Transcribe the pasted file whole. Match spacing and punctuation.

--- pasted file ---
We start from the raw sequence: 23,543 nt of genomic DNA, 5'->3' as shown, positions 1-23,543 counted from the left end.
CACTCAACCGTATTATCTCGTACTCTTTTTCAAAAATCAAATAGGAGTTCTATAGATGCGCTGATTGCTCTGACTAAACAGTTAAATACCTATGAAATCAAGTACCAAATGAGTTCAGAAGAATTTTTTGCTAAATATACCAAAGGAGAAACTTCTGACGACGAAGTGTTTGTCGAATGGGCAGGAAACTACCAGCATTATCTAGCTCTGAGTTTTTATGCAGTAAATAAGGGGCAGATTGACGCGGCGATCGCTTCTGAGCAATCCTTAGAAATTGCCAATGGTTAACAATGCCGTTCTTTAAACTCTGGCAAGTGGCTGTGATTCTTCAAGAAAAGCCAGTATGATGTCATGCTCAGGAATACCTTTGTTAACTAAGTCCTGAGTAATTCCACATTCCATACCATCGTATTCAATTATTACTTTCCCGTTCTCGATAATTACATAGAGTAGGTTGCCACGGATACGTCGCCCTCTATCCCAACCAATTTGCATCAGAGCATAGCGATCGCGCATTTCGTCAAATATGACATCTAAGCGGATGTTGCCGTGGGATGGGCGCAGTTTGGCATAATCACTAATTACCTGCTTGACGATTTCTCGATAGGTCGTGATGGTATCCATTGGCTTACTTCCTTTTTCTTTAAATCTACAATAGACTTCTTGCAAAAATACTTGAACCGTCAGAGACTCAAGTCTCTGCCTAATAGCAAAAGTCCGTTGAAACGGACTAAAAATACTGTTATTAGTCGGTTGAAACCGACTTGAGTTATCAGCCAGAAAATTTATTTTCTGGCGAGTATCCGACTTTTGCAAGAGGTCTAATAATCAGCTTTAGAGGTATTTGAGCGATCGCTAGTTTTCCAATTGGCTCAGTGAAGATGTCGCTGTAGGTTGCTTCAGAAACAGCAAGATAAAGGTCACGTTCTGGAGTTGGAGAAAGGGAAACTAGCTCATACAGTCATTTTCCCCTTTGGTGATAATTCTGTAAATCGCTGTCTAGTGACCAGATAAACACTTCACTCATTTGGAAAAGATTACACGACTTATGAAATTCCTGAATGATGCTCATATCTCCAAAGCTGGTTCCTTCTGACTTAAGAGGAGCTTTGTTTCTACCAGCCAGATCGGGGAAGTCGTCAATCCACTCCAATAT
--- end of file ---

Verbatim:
We start from the raw sequence: 23,543 nt of genomic DNA, 5'->3' as shown, positions 1-23,543 counted from the left end.
CACTCAACCGTATTATCTCGTACTCTTTTTCAAAAATCAAATAGGAGTTCTATAGATGCGCTGATTGCTCTGACTAAACAGTTAAATACCTATGAAATCAAGTACCAAATGAGTTCAGAAGAATTTTTTGCTAAATATACCAAAGGAGAAACTTCTGACGACGAAGTGTTTGTCGAATGGGCAGGAAACTACCAGCATTATCTAGCTCTGAGTTTTTATGCAGTAAATAAGGGGCAGATTGACGCGGCGATCGCTTCTGAGCAATCCTTAGAAATTGCCAATGGTTAACAATGCCGTTCTTTAAACTCTGGCAAGTGGCTGTGATTCTTCAAGAAAAGCCAGTATGATGTCATGCTCAGGAATACCTTTGTTAACTAAGTCCTGAGTAATTCCACATTCCATACCATCGTATTCAATTATTACTTTCCCGTTCTCGATAATTACATAGAGTAGGTTGCCACGGATACGTCGCCCTCTATCCCAACCAATTTGCATCAGAGCATAGCGATCGCGCATTTCGTCAAATATGACATCTAAGCGGATGTTGCCGTGGGATGGGCGCAGTTTGGCATAATCACTAATTACCTGCTTGACGATTTCTCGATAGGTCGTGATGGTATCCATTGGCTTACTTCCTTTTTCTTTAAATCTACAATAGACTTCTTGCAAAAATACTTGAACCGTCAGAGACTCAAGTCTCTGCCTAATAGCAAAAGTCCGTTGAAACGGACTAAAAATACTGTTATTAGTCGGTTGAAACCGACTTGAGTTATCAGCCAGAAAATTTATTTTCTGGCGAGTATCCGACTTTTGCAAGAGGTCTAATAATCAGCTTTAGAGGTATTTGAGCGATCGCTAGTTTTCCAATTGGCTCAGTGAAGATGTCGCTGTAGGTTGCTTCAGAAACAGCAAGATAAAGGTCACGTTCTGGAGTTGGAGAAAGGGAAACTAGCTCATACAGTCATTTTCCCCTTTGGTGATAATTCTGTAAATCGCTGTCTAGTGACCAGATAAACACTTCACTCATTTGGAAAAGATTACACGACTTATGAAATTCCTGAATGATGCTCATATCTCCAAAGCTGGTTCCTTCTGACTTAAGAGGAGCTTTGTTTCTACCAGCCAGATCGGGGAAGTCGTCAATCCACTCCAATAT